If I've been involved with governing Agile projects, read Forbes articles about Agile and whatnot, how do I know if I *really* understand it? What are the criteria, from the point of view of an Agilist, that show that you “understand Agile”?
The way "data quality" is being talked about is wrong, it misses important points about the problem of data in real world AI projects. My view is that the largest room for improvement in model accuracy is not in the either/or of algorithm / data "quality".
How do Dataiku, C3.ai's ExMachina, Sagemaker, Snowflake, Quicksight and Gooddata join datasets, modify/enrich data, train a machine learning model, access and store data and create visualization graphs. With videos.
Where I emphasize that SAFe is not a framework for just organizing development teams and maintaining a backlog. SAFe pushes Agile management up into sections of the organizations that were hitherto relatively untouched by previous Agile framework implementation generations.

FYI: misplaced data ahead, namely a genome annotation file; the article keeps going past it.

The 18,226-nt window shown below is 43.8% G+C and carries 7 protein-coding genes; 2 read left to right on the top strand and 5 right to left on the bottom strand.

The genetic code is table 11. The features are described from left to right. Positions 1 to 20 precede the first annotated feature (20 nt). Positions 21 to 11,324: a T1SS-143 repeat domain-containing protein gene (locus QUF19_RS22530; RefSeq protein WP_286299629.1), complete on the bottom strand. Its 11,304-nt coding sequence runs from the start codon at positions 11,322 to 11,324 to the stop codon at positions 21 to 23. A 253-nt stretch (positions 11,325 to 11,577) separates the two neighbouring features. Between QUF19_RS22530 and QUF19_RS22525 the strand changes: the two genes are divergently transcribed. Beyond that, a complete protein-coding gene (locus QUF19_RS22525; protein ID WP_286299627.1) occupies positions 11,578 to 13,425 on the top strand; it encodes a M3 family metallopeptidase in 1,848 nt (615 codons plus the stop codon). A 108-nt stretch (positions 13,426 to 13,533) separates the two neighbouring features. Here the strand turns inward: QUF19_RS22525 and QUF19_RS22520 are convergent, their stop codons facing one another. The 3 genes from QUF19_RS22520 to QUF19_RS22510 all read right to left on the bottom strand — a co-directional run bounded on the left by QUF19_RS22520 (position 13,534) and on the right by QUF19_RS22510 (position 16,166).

AI software development is exactly like any other software development, and completely different at the same time. AI is the process that blurs the boundary between data and software. The data becomes the algorithm. It's the ultimate implementation of the vision of Alan Turing's universal machine.
When should the question of algorithms come up in AI projects? AI algorithms do a lot of useful things. We look into the basics of algorithms here, what they do, their advantages and drawbacks and consider to what extent they will solve your problem.
Public hype about AI algorithms doing everybody's work for them, doomsday predictions of AI taking over humanity, AI is talked about as if the algorithms had agency. They don't. AI doesn't do what a lot of people pretend it does.
How do small teams in a regular business try to get value out of AI? Let's take a break from marveling at protein folding, AlphaZero and dancing robots. Let's talk about normal people trying to do AI. This is the first in a series of about 5 posts on getting started with AI projects.
This channel will be my take on what it is like to run businesses, lead teams and manage non-tech-core organizations (read: non-GAFA+, non-VC-funded, non-specialized-tech vendors) in a technology-heavy world.